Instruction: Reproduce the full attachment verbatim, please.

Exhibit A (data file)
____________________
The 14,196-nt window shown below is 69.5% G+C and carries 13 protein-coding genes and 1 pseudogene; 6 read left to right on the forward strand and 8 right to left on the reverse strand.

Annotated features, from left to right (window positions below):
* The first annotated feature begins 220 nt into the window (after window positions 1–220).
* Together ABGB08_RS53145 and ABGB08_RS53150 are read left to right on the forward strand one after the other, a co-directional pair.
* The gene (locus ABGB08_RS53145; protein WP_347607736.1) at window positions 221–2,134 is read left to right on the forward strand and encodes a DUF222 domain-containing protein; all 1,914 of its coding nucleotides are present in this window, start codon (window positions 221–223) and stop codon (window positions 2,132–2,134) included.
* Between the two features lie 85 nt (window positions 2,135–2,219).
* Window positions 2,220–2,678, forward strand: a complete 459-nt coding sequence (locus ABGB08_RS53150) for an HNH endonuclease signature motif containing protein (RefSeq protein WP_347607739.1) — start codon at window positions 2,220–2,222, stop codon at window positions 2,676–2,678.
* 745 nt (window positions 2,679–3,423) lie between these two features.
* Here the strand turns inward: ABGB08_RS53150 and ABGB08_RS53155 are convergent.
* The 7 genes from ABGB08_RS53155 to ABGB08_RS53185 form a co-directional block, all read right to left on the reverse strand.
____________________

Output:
The 14,196-nt window shown below is 69.5% G+C and carries 13 protein-coding genes and 1 pseudogene; 6 read left to right on the forward strand and 8 right to left on the reverse strand.

Annotated features, from left to right (window positions below):
* The first annotated feature begins 220 nt into the window (after window positions 1–220).
* Together ABGB08_RS53145 and ABGB08_RS53150 are read left to right on the forward strand one after the other, a co-directional pair.
* The gene (locus ABGB08_RS53145; protein WP_347607736.1) at window positions 221–2,134 is read left to right on the forward strand and encodes a DUF222 domain-containing protein; all 1,914 of its coding nucleotides are present in this window, start codon (window positions 221–223) and stop codon (window positions 2,132–2,134) included.
* Between the two features lie 85 nt (window positions 2,135–2,219).
* Window positions 2,220–2,678, forward strand: a complete 459-nt coding sequence (locus ABGB08_RS53150) for an HNH endonuclease signature motif containing protein (RefSeq protein WP_347607739.1) — start codon at window positions 2,220–2,222, stop codon at window positions 2,676–2,678.
* 745 nt (window positions 2,679–3,423) lie between these two features.
* Here the strand turns inward: ABGB08_RS53150 and ABGB08_RS53155 are convergent.
* The 7 genes from ABGB08_RS53155 to ABGB08_RS53185 form a co-directional block, all read right to left on the reverse strand.